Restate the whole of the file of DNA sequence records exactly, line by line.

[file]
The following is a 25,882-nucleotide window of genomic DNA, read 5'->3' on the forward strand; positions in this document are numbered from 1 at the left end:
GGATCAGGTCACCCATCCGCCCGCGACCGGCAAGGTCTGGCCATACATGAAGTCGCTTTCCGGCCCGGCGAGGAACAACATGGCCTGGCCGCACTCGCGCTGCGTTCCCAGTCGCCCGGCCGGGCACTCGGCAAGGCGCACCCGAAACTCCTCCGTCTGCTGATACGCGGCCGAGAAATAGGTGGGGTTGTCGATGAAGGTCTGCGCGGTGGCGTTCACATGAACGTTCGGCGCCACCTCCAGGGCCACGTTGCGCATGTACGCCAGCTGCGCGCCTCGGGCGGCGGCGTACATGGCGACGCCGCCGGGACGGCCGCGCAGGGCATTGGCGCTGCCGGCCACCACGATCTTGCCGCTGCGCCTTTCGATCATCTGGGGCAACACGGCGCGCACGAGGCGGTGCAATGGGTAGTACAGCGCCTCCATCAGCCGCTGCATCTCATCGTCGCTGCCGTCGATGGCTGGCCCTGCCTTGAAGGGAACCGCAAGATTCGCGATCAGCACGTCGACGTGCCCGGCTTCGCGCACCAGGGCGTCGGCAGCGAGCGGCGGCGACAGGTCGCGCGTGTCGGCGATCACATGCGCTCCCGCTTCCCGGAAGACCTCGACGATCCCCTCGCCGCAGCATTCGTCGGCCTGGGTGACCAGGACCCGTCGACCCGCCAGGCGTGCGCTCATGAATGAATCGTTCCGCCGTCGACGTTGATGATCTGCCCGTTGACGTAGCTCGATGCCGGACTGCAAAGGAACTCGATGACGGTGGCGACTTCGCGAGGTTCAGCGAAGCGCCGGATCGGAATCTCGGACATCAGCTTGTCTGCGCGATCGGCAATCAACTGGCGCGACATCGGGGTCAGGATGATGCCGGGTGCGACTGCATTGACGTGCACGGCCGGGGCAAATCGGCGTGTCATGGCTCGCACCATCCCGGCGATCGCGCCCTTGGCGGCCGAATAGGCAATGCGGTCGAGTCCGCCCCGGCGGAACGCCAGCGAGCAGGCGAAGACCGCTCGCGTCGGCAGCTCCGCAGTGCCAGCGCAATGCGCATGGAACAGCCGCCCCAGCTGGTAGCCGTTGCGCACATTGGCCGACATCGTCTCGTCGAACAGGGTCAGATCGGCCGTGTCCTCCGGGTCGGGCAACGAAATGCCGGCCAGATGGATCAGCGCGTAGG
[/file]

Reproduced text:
The following is a 25,882-nucleotide window of genomic DNA, read 5'->3' on the forward strand; positions in this document are numbered from 1 at the left end:
GGATCAGGTCACCCATCCGCCCGCGACCGGCAAGGTCTGGCCATACATGAAGTCGCTTTCCGGCCCGGCGAGGAACAACATGGCCTGGCCGCACTCGCGCTGCGTTCCCAGTCGCCCGGCCGGGCACTCGGCAAGGCGCACCCGAAACTCCTCCGTCTGCTGATACGCGGCCGAGAAATAGGTGGGGTTGTCGATGAAGGTCTGCGCGGTGGCGTTCACATGAACGTTCGGCGCCACCTCCAGGGCCACGTTGCGCATGTACGCCAGCTGCGCGCCTCGGGCGGCGGCGTACATGGCGACGCCGCCGGGACGGCCGCGCAGGGCATTGGCGCTGCCGGCCACCACGATCTTGCCGCTGCGCCTTTCGATCATCTGGGGCAACACGGCGCGCACGAGGCGGTGCAATGGGTAGTACAGCGCCTCCATCAGCCGCTGCATCTCATCGTCGCTGCCGTCGATGGCTGGCCCTGCCTTGAAGGGAACCGCAAGATTCGCGATCAGCACGTCGACGTGCCCGGCTTCGCGCACCAGGGCGTCGGCAGCGAGCGGCGGCGACAGGTCGCGCGTGTCGGCGATCACATGCGCTCCCGCTTCCCGGAAGACCTCGACGATCCCCTCGCCGCAGCATTCGTCGGCCTGGGTGACCAGGACCCGTCGACCCGCCAGGCGTGCGCTCATGAATGAATCGTTCCGCCGTCGACGTTGATGATCTGCCCGTTGACGTAGCTCGATGCCGGACTGCAAAGGAACTCGATGACGGTGGCGACTTCGCGAGGTTCAGCGAAGCGCCGGATCGGAATCTCGGACATCAGCTTGTCTGCGCGATCGGCAATCAACTGGCGCGACATCGGGGTCAGGATGATGCCGGGTGCGACTGCATTGACGTGCACGGCCGGGGCAAATCGGCGTGTCATGGCTCGCACCATCCCGGCGATCGCGCCCTTGGCGGCCGAATAGGCAATGCGGTCGAGTCCGCCCCGGCGGAACGCCAGCGAGCAGGCGAAGACCGCTCGCGTCGGCAGCTCCGCAGTGCCAGCGCAATGCGCATGGAACAGCCGCCCCAGCTGGTAGCCGTTGCGCACATTGGCCGACATCGTCTCGTCGAACAGGGTCAGATCGGCCGTGTCCTCCGGGTCGGGCAACGAAATGCCGGCCAGATGGATCAGCGCGTAGG